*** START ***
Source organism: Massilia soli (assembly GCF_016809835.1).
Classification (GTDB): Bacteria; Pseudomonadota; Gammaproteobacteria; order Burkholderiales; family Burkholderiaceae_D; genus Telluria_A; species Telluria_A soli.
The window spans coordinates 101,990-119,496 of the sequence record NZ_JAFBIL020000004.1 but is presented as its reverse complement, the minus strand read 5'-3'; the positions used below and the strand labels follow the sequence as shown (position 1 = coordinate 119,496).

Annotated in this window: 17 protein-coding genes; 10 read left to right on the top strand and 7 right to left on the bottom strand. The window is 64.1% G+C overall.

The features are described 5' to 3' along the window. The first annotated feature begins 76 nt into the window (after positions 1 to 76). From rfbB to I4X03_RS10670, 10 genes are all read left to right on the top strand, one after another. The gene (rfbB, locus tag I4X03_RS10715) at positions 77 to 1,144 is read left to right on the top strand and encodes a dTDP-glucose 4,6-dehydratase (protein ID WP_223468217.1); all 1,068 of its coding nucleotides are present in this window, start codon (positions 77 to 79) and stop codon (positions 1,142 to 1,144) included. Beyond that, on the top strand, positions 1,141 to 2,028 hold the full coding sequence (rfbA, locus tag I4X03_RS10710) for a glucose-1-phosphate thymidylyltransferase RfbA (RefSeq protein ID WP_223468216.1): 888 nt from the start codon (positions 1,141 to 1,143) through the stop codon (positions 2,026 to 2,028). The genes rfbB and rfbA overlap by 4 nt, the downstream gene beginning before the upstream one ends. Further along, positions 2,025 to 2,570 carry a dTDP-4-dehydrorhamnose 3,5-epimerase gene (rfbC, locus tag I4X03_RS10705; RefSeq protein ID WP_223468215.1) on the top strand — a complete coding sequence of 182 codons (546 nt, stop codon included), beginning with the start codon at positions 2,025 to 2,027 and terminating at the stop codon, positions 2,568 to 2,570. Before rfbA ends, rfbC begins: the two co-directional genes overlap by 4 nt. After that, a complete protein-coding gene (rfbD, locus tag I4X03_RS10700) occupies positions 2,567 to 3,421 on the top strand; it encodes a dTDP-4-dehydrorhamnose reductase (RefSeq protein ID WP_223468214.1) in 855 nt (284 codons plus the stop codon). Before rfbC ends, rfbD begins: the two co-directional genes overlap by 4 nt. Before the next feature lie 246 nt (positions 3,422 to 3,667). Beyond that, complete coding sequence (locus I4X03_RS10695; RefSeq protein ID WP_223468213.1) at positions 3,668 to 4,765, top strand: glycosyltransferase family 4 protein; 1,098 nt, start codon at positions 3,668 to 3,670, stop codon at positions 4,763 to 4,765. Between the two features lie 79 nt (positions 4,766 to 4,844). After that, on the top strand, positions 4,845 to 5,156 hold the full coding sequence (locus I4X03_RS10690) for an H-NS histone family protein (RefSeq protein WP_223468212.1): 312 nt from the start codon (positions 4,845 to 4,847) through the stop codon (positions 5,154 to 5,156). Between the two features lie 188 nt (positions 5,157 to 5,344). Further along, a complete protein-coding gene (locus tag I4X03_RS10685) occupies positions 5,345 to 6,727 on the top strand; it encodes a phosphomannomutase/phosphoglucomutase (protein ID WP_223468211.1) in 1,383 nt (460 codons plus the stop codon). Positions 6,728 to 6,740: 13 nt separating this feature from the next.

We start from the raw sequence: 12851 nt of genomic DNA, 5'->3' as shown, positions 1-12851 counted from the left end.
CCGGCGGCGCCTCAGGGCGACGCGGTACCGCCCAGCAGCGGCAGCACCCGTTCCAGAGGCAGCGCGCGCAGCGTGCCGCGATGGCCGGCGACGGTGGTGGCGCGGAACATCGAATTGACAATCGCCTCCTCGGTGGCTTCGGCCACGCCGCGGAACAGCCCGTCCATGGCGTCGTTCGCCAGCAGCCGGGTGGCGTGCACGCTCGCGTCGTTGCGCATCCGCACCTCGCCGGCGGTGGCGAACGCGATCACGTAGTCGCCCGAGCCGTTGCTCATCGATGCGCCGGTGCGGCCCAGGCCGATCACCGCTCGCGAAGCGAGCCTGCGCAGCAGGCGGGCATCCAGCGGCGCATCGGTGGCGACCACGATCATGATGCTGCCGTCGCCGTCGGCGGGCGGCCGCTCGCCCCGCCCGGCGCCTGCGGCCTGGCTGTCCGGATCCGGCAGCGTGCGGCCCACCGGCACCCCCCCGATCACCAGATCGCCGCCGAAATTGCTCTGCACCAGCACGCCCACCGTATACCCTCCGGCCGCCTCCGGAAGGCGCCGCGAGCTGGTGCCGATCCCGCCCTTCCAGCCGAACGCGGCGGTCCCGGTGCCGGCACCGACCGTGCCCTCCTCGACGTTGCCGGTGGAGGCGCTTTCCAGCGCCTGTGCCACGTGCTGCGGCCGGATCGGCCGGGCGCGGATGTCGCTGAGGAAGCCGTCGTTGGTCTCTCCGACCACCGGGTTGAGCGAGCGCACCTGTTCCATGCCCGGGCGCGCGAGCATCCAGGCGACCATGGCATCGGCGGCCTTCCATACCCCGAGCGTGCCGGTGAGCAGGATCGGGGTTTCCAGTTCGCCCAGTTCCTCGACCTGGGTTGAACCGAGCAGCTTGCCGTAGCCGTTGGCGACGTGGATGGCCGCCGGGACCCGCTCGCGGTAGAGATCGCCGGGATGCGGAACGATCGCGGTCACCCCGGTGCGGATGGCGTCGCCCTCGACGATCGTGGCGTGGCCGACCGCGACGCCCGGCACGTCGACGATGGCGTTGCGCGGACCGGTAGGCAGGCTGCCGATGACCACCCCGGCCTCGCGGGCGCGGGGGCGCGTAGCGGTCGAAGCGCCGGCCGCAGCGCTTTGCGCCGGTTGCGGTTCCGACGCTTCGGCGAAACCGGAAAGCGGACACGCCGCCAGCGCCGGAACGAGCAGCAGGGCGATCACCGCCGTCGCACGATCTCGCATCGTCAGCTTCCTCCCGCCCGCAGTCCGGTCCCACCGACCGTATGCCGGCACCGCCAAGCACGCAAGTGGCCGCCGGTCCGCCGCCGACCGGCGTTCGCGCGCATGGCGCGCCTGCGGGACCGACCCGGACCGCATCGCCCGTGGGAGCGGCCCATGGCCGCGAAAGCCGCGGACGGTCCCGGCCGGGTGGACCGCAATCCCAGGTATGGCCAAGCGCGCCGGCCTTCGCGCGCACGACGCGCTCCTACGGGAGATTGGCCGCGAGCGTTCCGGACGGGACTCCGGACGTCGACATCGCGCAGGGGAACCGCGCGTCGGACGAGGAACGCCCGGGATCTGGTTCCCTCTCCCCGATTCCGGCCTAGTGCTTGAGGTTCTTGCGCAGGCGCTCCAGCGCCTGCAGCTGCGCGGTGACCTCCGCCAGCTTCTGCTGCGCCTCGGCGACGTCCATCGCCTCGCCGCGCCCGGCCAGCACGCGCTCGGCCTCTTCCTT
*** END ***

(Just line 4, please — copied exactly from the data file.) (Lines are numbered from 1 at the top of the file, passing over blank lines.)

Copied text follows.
Annotated in this window: 17 protein-coding genes; 10 read left to right on the top strand and 7 right to left on the bottom strand. The window is 64.1% G+C overall.